The depopulated and doomed little hamlet of Minzhir, caught between two fires, seized fire from the far end and devoured it predatory until it was full of the last hut. It was the German positions that responded to rapid fire from our side with no less powerful artillery volleys. True, they did not reach the tanks hiding in the forest, but they hit the crossing thoroughly. The left floating bridge was torn in half, and its two halves were flattened by a strong current along the steep banks. In several places, the wooden flooring of the middle thread was turned into chips by a direct hit, and the right one, torn off at the opposite bank, was led to the rod of the Prut.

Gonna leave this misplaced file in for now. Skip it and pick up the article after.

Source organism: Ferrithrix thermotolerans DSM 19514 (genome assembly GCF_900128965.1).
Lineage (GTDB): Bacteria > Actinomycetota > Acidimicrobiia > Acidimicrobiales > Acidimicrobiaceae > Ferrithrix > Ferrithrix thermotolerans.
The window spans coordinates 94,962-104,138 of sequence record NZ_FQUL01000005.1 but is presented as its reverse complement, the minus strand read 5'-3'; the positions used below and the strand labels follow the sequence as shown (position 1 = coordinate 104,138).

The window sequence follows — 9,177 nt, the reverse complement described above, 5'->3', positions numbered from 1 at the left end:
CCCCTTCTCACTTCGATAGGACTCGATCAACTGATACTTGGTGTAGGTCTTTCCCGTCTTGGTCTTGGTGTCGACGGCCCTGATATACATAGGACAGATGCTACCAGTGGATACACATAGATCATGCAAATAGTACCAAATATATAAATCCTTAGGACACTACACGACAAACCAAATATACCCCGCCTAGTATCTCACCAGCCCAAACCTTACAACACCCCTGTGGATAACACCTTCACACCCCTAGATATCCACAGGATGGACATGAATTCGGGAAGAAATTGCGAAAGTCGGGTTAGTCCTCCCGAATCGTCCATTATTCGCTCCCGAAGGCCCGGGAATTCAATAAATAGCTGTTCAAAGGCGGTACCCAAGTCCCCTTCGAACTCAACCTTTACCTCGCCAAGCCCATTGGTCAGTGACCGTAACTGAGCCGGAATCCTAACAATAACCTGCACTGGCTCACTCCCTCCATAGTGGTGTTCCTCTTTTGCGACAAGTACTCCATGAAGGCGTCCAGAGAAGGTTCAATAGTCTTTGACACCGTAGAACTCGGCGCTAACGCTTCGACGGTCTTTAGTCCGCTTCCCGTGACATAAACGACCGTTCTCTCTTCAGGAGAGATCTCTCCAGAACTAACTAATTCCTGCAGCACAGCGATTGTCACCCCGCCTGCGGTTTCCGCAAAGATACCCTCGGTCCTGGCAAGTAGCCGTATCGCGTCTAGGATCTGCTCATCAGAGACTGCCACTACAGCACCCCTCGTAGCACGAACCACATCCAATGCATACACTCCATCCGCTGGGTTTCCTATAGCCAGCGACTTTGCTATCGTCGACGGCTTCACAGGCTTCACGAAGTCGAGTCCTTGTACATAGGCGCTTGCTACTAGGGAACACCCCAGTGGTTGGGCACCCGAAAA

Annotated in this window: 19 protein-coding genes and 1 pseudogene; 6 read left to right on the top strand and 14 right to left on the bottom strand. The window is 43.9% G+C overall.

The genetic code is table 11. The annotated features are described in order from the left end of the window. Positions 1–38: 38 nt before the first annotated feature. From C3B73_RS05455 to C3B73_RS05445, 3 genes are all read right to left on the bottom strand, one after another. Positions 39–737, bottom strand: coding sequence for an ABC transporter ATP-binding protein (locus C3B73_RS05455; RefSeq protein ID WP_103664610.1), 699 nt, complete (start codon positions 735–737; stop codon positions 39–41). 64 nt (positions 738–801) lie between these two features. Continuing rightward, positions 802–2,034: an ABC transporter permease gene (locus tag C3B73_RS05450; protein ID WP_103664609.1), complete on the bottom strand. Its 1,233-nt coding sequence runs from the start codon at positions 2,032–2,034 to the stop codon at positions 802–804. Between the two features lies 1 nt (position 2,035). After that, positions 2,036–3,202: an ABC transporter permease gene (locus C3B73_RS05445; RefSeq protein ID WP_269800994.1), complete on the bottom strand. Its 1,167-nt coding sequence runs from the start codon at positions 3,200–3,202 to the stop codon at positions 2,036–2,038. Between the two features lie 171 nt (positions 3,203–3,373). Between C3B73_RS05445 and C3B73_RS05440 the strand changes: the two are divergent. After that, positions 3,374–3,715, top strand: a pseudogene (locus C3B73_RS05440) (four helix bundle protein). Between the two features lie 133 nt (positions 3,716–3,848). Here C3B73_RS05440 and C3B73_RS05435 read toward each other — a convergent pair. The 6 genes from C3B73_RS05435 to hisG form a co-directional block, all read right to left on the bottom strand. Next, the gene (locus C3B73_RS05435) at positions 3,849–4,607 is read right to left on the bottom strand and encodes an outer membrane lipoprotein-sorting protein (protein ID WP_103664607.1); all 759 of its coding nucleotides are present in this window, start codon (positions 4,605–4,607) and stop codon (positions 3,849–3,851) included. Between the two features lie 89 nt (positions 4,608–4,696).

As it turned out, the situation was not in favor of the advancing army. The tank attack was thwarted.
The sappers were the most annoying. One had only to imagine how much effort it cost them to lay the threads of the crossing, how many boards and logs they dragged on their shoulders, hammered in nails, fastening brackets! Everything went to pieces! They began to scold both the gunners and aviators: they missed, they say, the right moment, that, they say, they made a mistake.
The attack had to be postponed. The bridges began to be rebuilt before dark under the powerful umbrella of attack aircraft and fighters. The Germans, as they say, were literally not allowed to raise their heads. By dawn the next day, the crossing was ready.
It was then that the command signaled to attack.